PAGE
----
ASUS PB278Q Brightness and Contrast

ASUS says that the PB278Q can do 300 nits at maximum brightness, and that spec hits it right on the head. With a full white screen and the brightness pushed up all the way, I got exactly 300 nits of light output from the display. One of PLS' advantages over IPS is supposed to be the ability to let more light through, though this number is very close to what other 27” displays achieve. It might be able to do this using a lower powered LED backlight, and we will test that out in power usage later to see if that is the case.

With the brightness at minimum, we get 58 nits of brightness which should be low enough for virtually every user. The lowest that most users might set a display to is probably 80 nits, and so as long as a display goes below that level I think that is a perfectly acceptable minimum brightness level. This range from 58 to 300 should also accommodate virtually all users for their brightness requirements.

White Level -  X-Rite i1DisplayPro

Before measuring the black level, I made sure to disable dynamic contrast, as it would likely just disable the LED backlight and give a result of 0 for a black screen. Since no one really uses an all black screen in this way, I don’t feel that testing it is appropriate. With the backlight at maximum the black level was 0.32 nits, and at minimum it was down to 0.062 nits. This is a decent minimum black level for a display, and good for IPS, but not as exceptional as some displays can manage.

Black Level - X-Rite i1DisplayPro

The black level looks better when used to calculate the contrast ratio of the display here. With a contrast ratio right around 935, this is right around what we see for other 27” IPS displays. The PLS display seems to be equal to what other IPS displays can manage, not really much better or worse, but right down the middle of the range.

Contrast Ratio -  X-Rite i1DisplayPro

Brightness and Contrast details are right in line with what we expect from an IPS display, and since PLS is very similar to IPS we see very similar results. The peak brightness is lower than some IPS displays, but most people don’t use more than 300 nits and we will see later if this enabled ASUS to use a lower power backlight.

ASUS PB278Q Introduction and Specifications ASUS PB278Q Color Quality
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  • Old_Fogie_Late_Bloomer - Wednesday, November 21, 2012 - link

    I don't really mind the 16:9 aspect ratio so much anymore; it's the 1080 lines of resolution that get me. I have a 1600x1200 monitor and a 1920x1080 monitor at work...the former is my primary monitor, 'cause those 120 pixels matter when coding or looking at spreadsheets. I'd swap the 1080p monitor for another UXGA one if I could (but I was lucky to office-scavenge the one I have :-P ).

    If manufacturers wanna go 4K at a reasonable price, that's fine. Otherwise, I guess my next monitor purchase will probably be a U2711 (or another U2410).
    Reply
  • devilmon - Tuesday, November 20, 2012 - link

    I think you forget to test about Responsiveness of pixel on this monitor. I think overdrive / response time compensation (RTC) technology is the best feature that cannot found in other high-end monitor.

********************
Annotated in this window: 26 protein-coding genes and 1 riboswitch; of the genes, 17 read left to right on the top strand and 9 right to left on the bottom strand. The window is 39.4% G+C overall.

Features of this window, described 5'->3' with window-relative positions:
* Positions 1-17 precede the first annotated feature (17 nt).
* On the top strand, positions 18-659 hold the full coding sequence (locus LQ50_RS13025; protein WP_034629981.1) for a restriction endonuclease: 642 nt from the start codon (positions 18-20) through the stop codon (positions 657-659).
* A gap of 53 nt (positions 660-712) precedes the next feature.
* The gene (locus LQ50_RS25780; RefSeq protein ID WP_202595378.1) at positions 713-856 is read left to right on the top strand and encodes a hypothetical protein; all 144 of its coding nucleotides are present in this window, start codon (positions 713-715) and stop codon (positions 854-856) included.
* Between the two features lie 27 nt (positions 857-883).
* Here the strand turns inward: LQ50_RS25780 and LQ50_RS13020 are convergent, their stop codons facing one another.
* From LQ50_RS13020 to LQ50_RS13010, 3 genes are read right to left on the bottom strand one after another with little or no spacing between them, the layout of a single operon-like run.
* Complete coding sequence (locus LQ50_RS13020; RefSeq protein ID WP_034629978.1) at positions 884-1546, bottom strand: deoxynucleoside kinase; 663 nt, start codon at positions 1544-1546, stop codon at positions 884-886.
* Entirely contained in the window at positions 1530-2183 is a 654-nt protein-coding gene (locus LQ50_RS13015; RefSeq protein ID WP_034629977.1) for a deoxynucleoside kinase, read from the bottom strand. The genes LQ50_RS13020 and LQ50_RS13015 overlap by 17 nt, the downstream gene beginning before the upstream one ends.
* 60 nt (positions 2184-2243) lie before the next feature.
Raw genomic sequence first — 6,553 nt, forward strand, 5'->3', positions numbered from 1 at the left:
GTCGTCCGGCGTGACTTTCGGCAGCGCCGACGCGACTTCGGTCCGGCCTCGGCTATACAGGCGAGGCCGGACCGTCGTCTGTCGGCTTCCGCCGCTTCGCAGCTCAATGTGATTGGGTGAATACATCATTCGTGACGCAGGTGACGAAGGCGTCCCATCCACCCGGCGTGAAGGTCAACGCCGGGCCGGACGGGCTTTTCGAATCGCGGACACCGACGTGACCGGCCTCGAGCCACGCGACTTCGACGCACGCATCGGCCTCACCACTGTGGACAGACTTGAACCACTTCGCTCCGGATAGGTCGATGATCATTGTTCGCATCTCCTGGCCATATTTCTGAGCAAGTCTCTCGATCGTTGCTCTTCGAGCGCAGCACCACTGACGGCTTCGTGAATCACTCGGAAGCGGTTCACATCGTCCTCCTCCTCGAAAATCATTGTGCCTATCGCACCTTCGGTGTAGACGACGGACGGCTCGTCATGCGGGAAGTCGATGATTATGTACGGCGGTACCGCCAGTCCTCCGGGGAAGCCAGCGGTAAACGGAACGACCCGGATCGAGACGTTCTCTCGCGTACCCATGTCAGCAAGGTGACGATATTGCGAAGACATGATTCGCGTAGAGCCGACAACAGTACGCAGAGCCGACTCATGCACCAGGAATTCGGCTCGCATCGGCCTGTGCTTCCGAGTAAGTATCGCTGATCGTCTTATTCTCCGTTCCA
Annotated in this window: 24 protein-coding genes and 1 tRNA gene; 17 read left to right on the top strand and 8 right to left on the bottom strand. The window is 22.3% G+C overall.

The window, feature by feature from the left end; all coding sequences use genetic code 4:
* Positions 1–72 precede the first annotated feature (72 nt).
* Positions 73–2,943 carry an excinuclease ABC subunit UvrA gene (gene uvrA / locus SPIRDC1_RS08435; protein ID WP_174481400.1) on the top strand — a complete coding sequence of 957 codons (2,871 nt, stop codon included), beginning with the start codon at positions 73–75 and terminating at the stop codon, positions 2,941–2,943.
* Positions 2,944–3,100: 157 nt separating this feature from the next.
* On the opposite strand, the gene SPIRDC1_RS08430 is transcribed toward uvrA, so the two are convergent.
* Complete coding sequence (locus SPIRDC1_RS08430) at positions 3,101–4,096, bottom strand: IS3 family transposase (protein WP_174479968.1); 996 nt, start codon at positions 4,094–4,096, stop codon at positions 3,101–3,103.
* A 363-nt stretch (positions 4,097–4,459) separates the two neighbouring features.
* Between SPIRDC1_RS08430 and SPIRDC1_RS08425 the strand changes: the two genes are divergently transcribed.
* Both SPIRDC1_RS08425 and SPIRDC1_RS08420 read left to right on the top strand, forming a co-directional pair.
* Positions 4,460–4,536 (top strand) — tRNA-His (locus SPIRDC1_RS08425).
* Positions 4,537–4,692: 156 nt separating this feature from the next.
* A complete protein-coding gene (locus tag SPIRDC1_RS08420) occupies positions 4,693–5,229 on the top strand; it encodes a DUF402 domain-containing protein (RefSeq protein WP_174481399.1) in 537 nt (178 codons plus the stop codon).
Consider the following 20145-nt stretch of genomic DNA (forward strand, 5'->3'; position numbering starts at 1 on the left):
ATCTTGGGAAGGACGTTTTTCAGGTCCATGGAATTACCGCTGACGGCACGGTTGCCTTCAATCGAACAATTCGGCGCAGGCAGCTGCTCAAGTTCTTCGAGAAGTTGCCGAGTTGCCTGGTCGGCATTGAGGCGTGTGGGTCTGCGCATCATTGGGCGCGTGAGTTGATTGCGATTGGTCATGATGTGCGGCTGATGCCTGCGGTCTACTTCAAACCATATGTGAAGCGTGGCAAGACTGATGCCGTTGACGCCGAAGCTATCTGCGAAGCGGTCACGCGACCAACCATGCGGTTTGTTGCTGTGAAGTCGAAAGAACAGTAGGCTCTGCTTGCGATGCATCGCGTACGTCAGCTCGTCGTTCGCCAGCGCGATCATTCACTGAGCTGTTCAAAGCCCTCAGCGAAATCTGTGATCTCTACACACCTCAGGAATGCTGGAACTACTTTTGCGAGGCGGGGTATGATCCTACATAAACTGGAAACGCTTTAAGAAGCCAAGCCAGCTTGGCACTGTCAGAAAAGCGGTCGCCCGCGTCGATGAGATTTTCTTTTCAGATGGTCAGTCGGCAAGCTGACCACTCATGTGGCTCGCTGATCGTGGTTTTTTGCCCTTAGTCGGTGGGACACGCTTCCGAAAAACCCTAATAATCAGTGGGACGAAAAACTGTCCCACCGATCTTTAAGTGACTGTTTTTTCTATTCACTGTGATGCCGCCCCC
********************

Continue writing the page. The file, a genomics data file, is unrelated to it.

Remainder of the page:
PS. I'm quite surprise why your test result is far from another review. Do you use defect monitor?

    http://www.tftcentral.co.uk/reviews/asus_pb278q.ht...
    Reply
  • Ryan Smith - Tuesday, November 20, 2012 - link

    We don't have pixel response time tests with different TraceFree settings, but we do have tests at the stock setting of 60.

    http://images.anandtech.com/doci/6460/Input%20Lag....

    11ms pixel response time + 17ms input lag
    Reply
  • cheinonen - Tuesday, November 20, 2012 - link

    TraceFree doesn't affect the lag time at all in my testing. I ran SMTT at all the various TraceFree settings and that doesn't change the lag at all. It does change the ghosting of the LCD which I did comment on, but it didn't change the lag in my testing. Reply
  • Krysto - Tuesday, November 20, 2012 - link

    Nexus 10 has a PLS screen, too. And it's actually slightly higher resolution than this. Reply
  • dingetje - Tuesday, November 20, 2012 - link

    thx for the review

    if have a question:
    will the EVGA Z77 Stinger Mini-ITX Motherboard be in the upcoming mini itx round-up article?
    Reply
  • fragemall - Tuesday, November 20, 2012 - link

    I think its time to move on from using excel to generate those surface plots. Virtually any software (including Matlab) can be used to make a better figure. Reply
  • cheinonen - Tuesday, November 20, 2012 - link

    I'm aware of this and have been working on making the charts better, I just haven't decided on something yet but will try to figure it out soon. Reply
  • Crazyeyeskillah - Tuesday, November 20, 2012 - link

    It's too bad the lag is so high, that is incredibly noticeable and you will feel it in every fps game you play, there is no covering it up, this is not a gaming monitor but a graphics/editing monitor, don't waste your money if you are a gamer. Scaler=Failer Reply
  • Subyman - Tuesday, November 20, 2012 - link

    I recently purchased a Viewsonic VP2770 that uses a PLS panel. I'm enjoying it more than the IPS panels I've had in the past. It has all the features that I was looking for such as non-PWM backlight, USB 3.0 hub, 27", 1440p, good selection of inputs, and a good stand. Too bad more places do not review it. Reply

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